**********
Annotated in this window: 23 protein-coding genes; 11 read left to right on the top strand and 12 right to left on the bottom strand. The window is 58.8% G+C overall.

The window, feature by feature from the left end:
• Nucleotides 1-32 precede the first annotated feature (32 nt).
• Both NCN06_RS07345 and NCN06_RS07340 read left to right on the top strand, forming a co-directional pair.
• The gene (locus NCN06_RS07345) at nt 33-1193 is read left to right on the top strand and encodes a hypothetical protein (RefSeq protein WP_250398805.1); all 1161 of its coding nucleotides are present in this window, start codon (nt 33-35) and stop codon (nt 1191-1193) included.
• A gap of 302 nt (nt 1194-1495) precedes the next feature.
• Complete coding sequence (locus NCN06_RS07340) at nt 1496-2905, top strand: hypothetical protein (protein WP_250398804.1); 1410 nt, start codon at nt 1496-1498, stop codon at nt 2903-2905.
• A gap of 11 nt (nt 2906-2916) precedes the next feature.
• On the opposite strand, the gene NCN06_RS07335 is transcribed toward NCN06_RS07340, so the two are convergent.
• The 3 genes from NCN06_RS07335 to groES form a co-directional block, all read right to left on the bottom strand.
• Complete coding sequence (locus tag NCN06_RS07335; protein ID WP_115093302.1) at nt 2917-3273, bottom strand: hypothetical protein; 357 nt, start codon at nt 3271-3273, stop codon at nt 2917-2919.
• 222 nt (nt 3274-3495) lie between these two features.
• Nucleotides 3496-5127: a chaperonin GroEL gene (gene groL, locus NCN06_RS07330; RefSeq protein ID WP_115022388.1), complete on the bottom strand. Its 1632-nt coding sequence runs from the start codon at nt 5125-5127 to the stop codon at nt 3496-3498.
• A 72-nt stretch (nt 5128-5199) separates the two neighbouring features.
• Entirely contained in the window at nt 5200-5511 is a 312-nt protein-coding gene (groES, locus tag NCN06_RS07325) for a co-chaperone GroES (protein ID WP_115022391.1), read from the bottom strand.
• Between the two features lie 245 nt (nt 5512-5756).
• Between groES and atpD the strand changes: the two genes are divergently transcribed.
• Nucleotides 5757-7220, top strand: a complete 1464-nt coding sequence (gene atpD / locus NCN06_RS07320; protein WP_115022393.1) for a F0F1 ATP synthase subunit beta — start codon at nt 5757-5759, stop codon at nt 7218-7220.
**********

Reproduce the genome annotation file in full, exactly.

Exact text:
Annotated in this window: 23 protein-coding genes; 11 read left to right on the top strand and 12 right to left on the bottom strand. The window is 58.8% G+C overall.

The window, feature by feature from the left end:
• Nucleotides 1-32 precede the first annotated feature (32 nt).
• Both NCN06_RS07345 and NCN06_RS07340 read left to right on the top strand, forming a co-directional pair.
• The gene (locus NCN06_RS07345) at nt 33-1193 is read left to right on the top strand and encodes a hypothetical protein (RefSeq protein WP_250398805.1); all 1161 of its coding nucleotides are present in this window, start codon (nt 33-35) and stop codon (nt 1191-1193) included.
• A gap of 302 nt (nt 1194-1495) precedes the next feature.
• Complete coding sequence (locus NCN06_RS07340) at nt 1496-2905, top strand: hypothetical protein (protein WP_250398804.1); 1410 nt, start codon at nt 1496-1498, stop codon at nt 2903-2905.
• A gap of 11 nt (nt 2906-2916) precedes the next feature.
• On the opposite strand, the gene NCN06_RS07335 is transcribed toward NCN06_RS07340, so the two are convergent.
• The 3 genes from NCN06_RS07335 to groES form a co-directional block, all read right to left on the bottom strand.
• Complete coding sequence (locus tag NCN06_RS07335; protein ID WP_115093302.1) at nt 2917-3273, bottom strand: hypothetical protein; 357 nt, start codon at nt 3271-3273, stop codon at nt 2917-2919.
• 222 nt (nt 3274-3495) lie between these two features.
• Nucleotides 3496-5127: a chaperonin GroEL gene (gene groL, locus NCN06_RS07330; RefSeq protein ID WP_115022388.1), complete on the bottom strand. Its 1632-nt coding sequence runs from the start codon at nt 5125-5127 to the stop codon at nt 3496-3498.
• A 72-nt stretch (nt 5128-5199) separates the two neighbouring features.
• Entirely contained in the window at nt 5200-5511 is a 312-nt protein-coding gene (groES, locus tag NCN06_RS07325) for a co-chaperone GroES (protein ID WP_115022391.1), read from the bottom strand.
• Between the two features lie 245 nt (nt 5512-5756).
• Between groES and atpD the strand changes: the two genes are divergently transcribed.
• Nucleotides 5757-7220, top strand: a complete 1464-nt coding sequence (gene atpD / locus NCN06_RS07320; protein WP_115022393.1) for a F0F1 ATP synthase subunit beta — start codon at nt 5757-5759, stop codon at nt 7218-7220.